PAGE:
The Retirement Savings Contribution Credit, more commonly known as the Saver’s Credit, is meant to help low- and moderate-income families save for retirement by offering a tax credit as high as 50 percent for up to $2,000 in retirement account contributions, or $4,000 for married taxpayers filing jointly. Yet only a small percentage of taxpayers claim it, partly because less than half of all workers have a retirement plan at work through which they can save and claim the credit.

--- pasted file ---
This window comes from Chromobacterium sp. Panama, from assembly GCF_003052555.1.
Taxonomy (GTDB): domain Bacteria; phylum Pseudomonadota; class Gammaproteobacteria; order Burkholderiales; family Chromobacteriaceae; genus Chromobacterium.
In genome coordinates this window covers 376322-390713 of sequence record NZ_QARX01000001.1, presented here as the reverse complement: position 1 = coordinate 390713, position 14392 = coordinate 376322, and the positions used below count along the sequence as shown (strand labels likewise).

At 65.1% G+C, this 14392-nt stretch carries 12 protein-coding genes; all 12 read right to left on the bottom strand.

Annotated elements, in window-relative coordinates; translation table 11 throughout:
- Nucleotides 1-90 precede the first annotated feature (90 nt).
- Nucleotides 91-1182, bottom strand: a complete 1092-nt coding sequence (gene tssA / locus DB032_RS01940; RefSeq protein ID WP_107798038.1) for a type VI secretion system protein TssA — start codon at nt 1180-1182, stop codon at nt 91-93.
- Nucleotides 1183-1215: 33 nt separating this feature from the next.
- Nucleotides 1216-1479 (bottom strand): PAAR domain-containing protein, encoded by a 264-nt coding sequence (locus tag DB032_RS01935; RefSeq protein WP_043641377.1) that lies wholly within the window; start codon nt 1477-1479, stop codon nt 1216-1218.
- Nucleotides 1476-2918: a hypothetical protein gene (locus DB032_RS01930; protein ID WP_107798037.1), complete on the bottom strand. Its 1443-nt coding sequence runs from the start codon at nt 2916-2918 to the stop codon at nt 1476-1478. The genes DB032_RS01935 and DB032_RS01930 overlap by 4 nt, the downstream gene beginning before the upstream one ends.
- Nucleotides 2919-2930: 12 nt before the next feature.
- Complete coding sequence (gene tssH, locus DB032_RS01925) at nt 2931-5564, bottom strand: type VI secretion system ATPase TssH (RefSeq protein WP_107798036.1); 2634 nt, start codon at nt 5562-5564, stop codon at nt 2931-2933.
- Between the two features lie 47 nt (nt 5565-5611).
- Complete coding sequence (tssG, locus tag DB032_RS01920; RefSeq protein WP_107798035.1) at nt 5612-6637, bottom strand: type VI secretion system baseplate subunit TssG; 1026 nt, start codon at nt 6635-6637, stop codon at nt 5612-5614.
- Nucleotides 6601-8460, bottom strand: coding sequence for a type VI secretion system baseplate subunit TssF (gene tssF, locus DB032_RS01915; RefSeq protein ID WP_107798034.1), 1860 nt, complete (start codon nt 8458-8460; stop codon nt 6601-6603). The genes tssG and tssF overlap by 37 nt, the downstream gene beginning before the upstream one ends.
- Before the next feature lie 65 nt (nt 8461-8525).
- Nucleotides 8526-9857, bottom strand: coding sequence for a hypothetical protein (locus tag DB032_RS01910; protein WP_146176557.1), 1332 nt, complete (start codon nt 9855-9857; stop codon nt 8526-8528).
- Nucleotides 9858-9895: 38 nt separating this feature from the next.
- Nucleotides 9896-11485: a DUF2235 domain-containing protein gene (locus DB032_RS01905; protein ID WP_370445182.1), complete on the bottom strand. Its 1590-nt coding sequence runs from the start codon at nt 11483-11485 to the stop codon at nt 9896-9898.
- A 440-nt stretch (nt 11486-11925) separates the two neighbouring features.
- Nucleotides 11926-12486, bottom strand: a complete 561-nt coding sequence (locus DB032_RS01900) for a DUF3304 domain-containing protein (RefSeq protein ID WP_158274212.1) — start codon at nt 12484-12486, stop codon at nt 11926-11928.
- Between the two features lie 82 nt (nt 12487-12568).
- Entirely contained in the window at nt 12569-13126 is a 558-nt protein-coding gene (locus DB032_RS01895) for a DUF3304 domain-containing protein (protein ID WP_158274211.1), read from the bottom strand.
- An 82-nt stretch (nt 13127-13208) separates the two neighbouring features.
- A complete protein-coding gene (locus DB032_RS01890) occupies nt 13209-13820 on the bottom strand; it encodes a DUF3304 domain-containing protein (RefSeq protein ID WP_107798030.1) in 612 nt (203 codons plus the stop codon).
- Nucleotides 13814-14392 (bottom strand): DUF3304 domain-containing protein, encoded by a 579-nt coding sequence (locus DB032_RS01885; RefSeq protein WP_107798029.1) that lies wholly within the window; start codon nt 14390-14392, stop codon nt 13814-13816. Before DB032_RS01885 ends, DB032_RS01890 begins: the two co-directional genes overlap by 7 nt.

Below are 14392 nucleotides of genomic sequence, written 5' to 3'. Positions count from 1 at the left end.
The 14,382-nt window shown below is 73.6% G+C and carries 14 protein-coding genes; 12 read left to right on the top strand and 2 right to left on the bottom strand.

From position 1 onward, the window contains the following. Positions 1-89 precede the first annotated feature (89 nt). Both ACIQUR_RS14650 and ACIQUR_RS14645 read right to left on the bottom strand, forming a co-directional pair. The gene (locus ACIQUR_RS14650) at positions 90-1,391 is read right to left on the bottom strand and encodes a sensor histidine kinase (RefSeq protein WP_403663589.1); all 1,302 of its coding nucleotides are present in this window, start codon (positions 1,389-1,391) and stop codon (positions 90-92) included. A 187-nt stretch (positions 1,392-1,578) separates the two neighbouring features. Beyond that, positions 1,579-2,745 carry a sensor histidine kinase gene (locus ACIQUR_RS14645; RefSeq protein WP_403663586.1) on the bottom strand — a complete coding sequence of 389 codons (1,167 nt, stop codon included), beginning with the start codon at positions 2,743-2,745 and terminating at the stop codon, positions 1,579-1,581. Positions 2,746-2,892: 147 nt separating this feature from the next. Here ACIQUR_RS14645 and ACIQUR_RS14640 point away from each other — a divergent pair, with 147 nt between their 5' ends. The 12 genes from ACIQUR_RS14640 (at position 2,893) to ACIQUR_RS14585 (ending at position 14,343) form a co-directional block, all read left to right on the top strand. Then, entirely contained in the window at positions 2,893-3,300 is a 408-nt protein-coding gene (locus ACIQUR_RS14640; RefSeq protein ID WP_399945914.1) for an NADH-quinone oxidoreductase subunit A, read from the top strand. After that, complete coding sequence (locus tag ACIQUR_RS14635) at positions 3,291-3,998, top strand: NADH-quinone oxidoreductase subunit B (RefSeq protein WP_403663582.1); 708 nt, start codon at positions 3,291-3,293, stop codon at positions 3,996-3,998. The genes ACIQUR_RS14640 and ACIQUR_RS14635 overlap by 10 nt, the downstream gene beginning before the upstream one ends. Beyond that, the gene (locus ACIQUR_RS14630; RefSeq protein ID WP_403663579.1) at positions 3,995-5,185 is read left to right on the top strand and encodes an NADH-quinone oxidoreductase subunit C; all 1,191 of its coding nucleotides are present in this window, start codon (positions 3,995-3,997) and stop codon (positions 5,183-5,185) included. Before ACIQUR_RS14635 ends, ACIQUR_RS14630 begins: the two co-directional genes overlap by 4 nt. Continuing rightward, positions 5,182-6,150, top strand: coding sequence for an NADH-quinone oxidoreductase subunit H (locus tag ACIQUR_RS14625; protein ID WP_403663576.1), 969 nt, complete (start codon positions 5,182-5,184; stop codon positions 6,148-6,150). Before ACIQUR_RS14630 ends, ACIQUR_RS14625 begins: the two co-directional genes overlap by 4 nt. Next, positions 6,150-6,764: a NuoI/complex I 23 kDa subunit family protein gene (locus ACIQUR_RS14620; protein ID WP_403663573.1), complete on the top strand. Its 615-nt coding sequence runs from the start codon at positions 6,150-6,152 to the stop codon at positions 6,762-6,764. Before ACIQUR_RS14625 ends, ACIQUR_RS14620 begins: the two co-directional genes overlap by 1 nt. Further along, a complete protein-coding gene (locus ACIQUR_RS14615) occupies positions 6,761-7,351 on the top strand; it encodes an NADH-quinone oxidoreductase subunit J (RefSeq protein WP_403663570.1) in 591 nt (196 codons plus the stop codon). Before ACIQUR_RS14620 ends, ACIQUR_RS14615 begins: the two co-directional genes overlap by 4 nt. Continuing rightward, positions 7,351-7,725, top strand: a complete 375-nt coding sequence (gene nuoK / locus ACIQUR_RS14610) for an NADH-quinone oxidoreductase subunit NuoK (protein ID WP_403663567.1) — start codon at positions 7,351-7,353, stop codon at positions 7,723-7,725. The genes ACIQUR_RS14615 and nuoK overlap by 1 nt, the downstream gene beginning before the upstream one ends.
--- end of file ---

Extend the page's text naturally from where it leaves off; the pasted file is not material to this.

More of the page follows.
The Saver’s Credit is a drop in the bucket among retirement tax subsidies, with an annual cost of about $1.2 billion, which reflects this lack of participation. By comparison, the total cost of other federal tax subsidies for retirement savings is more than $150 billion each year. Most of the financial benefits from retirement tax subsidies, such as deferred taxation for income saved in a retirement account, go to higher-income earners who would likely save anyway. The Saver’s Credit is an exception since it phases out at relatively low-income thresholds: $30,500 for single filers, $45,750 for head of household filers, and $61,000 for married taxpayers filing jointly.
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